In addition, you may file a court case to address other claims that are not appropriately handled by discrimination agencies, such as when you are fired in violation of a contract, fired without the progressive discipline promised in an employee handbook, or fired for doing something the employer doesn’t like but that the law requires. Similarly, if you have a claim for a violation of constitutional rights – for instance, if you are a teacher or a governmental employee who believes his or her free speech or equal protection rights were violated – then those matters must also be heard in court.
What can I do to prepare myself before filing a complaint of discrimination?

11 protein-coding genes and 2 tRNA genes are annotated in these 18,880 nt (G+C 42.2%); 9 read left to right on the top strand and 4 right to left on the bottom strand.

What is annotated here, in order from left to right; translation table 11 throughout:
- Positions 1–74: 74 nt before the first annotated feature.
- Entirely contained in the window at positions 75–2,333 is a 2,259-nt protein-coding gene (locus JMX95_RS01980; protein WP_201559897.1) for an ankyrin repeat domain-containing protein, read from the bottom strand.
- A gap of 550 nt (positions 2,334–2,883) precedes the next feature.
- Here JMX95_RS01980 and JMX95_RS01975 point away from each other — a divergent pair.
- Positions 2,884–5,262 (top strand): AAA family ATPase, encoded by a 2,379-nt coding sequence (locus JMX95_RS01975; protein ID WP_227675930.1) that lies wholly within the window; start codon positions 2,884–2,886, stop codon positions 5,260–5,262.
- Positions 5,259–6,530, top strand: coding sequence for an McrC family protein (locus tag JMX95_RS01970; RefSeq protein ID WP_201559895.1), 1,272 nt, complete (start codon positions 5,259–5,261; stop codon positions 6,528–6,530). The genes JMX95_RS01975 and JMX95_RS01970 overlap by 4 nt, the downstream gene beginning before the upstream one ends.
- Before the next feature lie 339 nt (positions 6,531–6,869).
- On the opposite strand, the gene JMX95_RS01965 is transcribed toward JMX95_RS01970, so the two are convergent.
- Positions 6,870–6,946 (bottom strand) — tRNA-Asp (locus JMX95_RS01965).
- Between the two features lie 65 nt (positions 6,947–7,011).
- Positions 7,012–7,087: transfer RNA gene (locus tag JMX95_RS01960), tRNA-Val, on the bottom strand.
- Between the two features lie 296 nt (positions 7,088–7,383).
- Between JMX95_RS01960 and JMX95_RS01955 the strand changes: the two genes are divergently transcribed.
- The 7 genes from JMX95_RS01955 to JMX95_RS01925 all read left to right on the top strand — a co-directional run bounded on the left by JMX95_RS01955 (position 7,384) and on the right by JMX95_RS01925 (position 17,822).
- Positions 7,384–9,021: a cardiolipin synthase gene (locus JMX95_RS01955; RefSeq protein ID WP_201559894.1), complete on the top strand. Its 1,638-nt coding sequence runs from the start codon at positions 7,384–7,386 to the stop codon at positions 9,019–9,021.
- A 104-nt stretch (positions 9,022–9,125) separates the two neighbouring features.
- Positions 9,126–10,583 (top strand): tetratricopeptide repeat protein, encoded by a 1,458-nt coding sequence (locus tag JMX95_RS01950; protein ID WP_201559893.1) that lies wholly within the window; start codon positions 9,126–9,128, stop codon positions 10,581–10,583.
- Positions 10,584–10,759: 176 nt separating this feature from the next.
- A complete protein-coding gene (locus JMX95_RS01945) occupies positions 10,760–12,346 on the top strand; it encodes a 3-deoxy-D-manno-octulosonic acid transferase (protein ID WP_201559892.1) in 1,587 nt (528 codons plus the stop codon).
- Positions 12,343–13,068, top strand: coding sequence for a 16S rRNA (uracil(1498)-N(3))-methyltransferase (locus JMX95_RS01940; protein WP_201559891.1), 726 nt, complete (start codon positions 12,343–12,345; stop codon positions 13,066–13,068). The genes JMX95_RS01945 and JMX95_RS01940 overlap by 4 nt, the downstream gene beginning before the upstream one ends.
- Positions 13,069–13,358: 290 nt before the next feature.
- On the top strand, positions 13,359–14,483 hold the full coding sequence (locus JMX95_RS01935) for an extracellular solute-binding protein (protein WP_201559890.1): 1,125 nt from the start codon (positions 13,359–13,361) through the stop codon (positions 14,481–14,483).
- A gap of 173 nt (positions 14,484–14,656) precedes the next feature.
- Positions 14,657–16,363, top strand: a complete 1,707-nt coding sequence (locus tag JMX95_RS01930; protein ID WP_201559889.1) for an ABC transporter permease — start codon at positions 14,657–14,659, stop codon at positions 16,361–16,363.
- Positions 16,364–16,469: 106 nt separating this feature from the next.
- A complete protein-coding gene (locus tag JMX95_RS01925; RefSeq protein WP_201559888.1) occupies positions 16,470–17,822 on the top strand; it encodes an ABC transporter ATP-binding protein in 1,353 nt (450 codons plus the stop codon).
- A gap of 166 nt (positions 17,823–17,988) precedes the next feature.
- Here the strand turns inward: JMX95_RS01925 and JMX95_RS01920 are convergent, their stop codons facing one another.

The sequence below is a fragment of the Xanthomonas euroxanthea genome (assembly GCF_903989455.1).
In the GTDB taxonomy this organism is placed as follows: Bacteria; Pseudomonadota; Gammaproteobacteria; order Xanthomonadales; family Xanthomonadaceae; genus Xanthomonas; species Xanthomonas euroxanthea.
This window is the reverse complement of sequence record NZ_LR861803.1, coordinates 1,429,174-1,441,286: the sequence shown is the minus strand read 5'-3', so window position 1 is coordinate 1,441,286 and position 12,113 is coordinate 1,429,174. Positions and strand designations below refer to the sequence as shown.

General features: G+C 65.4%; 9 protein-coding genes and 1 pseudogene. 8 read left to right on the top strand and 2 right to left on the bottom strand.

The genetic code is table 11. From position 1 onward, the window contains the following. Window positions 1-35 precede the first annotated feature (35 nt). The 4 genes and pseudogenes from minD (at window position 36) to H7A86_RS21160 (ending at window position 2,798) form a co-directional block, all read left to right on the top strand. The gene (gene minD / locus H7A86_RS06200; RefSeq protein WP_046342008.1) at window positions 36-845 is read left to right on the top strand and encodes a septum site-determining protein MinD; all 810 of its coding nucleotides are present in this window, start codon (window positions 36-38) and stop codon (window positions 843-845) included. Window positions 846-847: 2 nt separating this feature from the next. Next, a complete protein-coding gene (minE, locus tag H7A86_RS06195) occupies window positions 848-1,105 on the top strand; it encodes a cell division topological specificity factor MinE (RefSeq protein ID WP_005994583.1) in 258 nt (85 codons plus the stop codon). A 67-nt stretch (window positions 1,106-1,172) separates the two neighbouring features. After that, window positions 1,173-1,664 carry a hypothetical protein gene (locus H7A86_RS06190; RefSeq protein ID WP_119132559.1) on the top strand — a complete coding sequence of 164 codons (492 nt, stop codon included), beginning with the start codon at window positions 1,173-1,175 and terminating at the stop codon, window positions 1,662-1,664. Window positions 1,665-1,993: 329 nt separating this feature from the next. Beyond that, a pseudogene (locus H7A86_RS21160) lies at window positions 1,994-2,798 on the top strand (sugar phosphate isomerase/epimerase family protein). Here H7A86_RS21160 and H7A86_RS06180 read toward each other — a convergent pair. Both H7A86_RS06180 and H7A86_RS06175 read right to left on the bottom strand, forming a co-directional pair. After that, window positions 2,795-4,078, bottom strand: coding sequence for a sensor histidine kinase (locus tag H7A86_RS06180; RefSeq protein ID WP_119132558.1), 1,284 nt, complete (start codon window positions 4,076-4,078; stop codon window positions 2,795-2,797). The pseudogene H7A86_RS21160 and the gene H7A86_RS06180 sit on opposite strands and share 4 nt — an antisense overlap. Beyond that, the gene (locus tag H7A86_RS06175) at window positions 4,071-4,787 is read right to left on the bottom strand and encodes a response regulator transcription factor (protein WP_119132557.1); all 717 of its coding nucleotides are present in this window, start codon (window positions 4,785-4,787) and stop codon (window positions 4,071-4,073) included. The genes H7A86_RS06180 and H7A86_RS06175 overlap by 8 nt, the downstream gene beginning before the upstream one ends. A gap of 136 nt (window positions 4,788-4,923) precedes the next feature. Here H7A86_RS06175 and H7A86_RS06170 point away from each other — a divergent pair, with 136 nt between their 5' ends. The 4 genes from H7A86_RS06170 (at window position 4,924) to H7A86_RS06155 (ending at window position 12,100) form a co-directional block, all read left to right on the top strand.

Contact GLAD Answers at www.GLADAnswers.org or by phone at 800-455-4523 (GLAD) any weekday to discuss options.
As a general matter, people who are still working with or residing under discriminatory conditions have to evaluate how filing a case will affect their job or housing, and if they will be able to handle those possible consequences. Of course, even if a person has been fired or evicted, they may decide it is not worth it to pursue a discrimination claim. This is an individual choice, which should be made after gathering enough information and advice to make an informed decision.
Some people prefer to meet with an attorney to evaluate the strength of their claims before filing a case. It is always helpful to bring the attorney an outline of what happened, organized by date and with an explanation of who the various players are (and how to get in touch with them).